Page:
Is Apollo Group’s recent acquisition of Carnegie Learning, a small company providing online math tutorials, a sign of things to come in higher education? Others might consider the $100 million deal by the parent company of University of Phoenix small fish, as far as deals go, but the story in the Atlantic Magazine claims that this is an attempt by Apollo to change how high school students view their future education.
Carnegie Learning was developed by researchers from Carnegie Mellon University to assist teachers in math instruction. The system they developed is not only cutting edge in terms of computer technology but also utilizes the latest research in cognitive science in order to individualize tutorials for each student in an unprecedented way.
These scientists have created adaptive computer tutorials that meet students at their individual level of understanding and help them advance via the kinds of exercises they personally find most engaging and effective. The personalization and sophistication is hard for even an expert human tutor to match. It is a powerful, affordable adjunct to classroom instruction, as manifest by Carnegie Learner’s user base of more than 600,000 secondary students in over 3,000 schools nationwide.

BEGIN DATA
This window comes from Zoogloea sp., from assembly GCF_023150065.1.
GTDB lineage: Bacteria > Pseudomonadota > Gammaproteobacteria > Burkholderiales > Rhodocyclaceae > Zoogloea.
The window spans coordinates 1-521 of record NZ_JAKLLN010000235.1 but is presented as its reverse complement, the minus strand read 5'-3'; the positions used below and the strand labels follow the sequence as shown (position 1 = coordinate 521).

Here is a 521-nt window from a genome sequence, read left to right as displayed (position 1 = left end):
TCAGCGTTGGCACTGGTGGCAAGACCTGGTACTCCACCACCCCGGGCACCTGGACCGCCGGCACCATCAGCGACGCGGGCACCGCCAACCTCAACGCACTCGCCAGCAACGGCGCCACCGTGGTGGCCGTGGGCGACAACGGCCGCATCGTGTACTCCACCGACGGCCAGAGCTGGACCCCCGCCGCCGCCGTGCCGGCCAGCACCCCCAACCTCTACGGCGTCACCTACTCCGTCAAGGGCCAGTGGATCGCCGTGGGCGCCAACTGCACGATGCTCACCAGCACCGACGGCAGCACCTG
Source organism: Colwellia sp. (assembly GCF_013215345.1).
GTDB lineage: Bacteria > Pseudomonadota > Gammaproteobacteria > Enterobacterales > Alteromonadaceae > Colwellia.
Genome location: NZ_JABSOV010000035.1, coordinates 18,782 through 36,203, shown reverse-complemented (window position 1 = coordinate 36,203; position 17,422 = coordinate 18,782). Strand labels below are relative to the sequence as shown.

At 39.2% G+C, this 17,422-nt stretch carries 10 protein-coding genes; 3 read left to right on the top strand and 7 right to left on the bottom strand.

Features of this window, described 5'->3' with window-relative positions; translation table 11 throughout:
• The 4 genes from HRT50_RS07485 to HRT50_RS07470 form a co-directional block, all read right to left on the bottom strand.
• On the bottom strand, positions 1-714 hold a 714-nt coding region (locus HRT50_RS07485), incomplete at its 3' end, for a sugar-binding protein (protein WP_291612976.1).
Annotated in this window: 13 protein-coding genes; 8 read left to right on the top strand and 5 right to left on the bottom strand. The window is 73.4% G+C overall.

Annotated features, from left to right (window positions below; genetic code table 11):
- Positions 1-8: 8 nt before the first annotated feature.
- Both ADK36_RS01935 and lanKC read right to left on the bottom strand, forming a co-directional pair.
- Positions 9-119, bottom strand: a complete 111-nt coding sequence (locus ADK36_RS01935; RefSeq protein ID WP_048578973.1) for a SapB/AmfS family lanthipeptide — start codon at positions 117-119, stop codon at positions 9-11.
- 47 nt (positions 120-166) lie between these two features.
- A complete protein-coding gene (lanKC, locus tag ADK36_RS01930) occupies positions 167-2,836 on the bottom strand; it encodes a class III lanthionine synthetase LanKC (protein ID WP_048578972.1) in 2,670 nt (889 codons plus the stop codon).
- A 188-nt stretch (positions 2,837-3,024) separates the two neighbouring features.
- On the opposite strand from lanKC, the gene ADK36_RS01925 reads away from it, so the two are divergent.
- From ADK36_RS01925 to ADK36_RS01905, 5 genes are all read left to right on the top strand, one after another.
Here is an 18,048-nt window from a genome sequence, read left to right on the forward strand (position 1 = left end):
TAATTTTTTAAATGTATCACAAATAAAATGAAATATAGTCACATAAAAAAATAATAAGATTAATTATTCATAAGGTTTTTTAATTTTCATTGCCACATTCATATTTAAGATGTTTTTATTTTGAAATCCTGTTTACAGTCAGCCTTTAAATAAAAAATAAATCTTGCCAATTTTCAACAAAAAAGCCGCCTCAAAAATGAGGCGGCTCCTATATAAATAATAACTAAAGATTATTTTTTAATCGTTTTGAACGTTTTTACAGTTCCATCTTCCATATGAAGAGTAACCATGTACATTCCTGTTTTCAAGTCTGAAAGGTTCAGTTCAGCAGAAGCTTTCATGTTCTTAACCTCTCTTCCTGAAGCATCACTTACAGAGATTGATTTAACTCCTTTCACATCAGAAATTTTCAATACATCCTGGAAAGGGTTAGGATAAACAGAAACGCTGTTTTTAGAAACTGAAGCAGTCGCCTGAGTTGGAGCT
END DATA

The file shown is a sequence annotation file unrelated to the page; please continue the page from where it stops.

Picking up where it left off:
Now, University of Phoenix is in a position to put itself in front of Carnegie’s userbase, creating possible enrollees even out of students who might have never considered UofP as a viable choice for their college education. In this, it is taking advantage of something discovered by Sony in the 1980s. By selling personal cassette players to teens at a loss, the company was likely to keep them as profitable customers later on, when they became adults. It is never to late to grow brand loyalty, the Atlantic writes.
Still, while the idea behind the purchase might be sound, Suman Chatterjee, writing for SeekingAlpha.com, doesn’t believe that it will lead Apollo group to profitability in the near future. Although the purchase will up its enrollment by putting its brand in front of prospective students earlier than the rivals like DeVry Inc, and Career Education Corp, it won’t be enough to counteract problems that loom on the horizon. The for-profit education industry is facing some tough hurdles, like the introduction of new regulations that link access to federal student loans to graduation rates, and the general state of the economy.
With around 14 million Americans unemployed, further education does seem to be the way out. But submerged in debt, how can Americans afford costly educational programs when they don’t even know will come to fruition?